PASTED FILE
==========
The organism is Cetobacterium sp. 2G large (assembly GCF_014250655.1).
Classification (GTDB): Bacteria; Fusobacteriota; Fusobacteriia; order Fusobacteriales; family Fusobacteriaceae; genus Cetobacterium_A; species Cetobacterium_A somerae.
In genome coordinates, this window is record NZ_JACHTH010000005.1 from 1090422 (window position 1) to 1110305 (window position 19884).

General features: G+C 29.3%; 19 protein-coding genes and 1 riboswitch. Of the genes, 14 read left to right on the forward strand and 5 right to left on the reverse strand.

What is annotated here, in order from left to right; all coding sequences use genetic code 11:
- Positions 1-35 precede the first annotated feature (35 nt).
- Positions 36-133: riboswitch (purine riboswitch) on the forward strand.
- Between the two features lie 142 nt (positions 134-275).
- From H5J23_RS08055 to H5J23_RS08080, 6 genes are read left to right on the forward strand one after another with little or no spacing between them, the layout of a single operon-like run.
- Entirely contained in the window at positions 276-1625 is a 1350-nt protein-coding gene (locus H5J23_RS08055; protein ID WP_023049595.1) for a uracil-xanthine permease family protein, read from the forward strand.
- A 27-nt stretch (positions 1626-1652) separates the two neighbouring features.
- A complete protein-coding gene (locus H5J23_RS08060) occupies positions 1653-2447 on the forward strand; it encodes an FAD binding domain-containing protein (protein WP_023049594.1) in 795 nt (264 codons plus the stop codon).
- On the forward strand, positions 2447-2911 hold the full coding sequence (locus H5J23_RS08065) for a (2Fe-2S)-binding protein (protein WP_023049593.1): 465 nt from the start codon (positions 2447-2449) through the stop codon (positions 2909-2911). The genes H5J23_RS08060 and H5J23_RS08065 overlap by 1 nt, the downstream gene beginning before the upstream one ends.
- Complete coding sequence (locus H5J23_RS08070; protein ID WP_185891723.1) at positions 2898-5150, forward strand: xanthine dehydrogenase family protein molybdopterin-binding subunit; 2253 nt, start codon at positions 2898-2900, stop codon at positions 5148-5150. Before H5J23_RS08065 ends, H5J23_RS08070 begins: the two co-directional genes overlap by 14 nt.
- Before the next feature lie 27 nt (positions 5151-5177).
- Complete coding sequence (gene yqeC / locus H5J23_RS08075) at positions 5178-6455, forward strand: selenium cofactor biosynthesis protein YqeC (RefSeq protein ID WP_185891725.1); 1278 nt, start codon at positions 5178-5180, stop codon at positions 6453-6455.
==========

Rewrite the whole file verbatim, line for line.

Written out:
The organism is Cetobacterium sp. 2G large (assembly GCF_014250655.1).
Classification (GTDB): Bacteria; Fusobacteriota; Fusobacteriia; order Fusobacteriales; family Fusobacteriaceae; genus Cetobacterium_A; species Cetobacterium_A somerae.
In genome coordinates, this window is record NZ_JACHTH010000005.1 from 1090422 (window position 1) to 1110305 (window position 19884).

General features: G+C 29.3%; 19 protein-coding genes and 1 riboswitch. Of the genes, 14 read left to right on the forward strand and 5 right to left on the reverse strand.

What is annotated here, in order from left to right; all coding sequences use genetic code 11:
- Positions 1-35 precede the first annotated feature (35 nt).
- Positions 36-133: riboswitch (purine riboswitch) on the forward strand.
- Between the two features lie 142 nt (positions 134-275).
- From H5J23_RS08055 to H5J23_RS08080, 6 genes are read left to right on the forward strand one after another with little or no spacing between them, the layout of a single operon-like run.
- Entirely contained in the window at positions 276-1625 is a 1350-nt protein-coding gene (locus H5J23_RS08055; protein ID WP_023049595.1) for a uracil-xanthine permease family protein, read from the forward strand.
- A 27-nt stretch (positions 1626-1652) separates the two neighbouring features.
- A complete protein-coding gene (locus H5J23_RS08060) occupies positions 1653-2447 on the forward strand; it encodes an FAD binding domain-containing protein (protein WP_023049594.1) in 795 nt (264 codons plus the stop codon).
- On the forward strand, positions 2447-2911 hold the full coding sequence (locus H5J23_RS08065) for a (2Fe-2S)-binding protein (protein WP_023049593.1): 465 nt from the start codon (positions 2447-2449) through the stop codon (positions 2909-2911). The genes H5J23_RS08060 and H5J23_RS08065 overlap by 1 nt, the downstream gene beginning before the upstream one ends.
- Complete coding sequence (locus H5J23_RS08070; protein ID WP_185891723.1) at positions 2898-5150, forward strand: xanthine dehydrogenase family protein molybdopterin-binding subunit; 2253 nt, start codon at positions 2898-2900, stop codon at positions 5148-5150. Before H5J23_RS08065 ends, H5J23_RS08070 begins: the two co-directional genes overlap by 14 nt.
- Before the next feature lie 27 nt (positions 5151-5177).
- Complete coding sequence (gene yqeC / locus H5J23_RS08075) at positions 5178-6455, forward strand: selenium cofactor biosynthesis protein YqeC (RefSeq protein ID WP_185891725.1); 1278 nt, start codon at positions 5178-5180, stop codon at positions 6453-6455.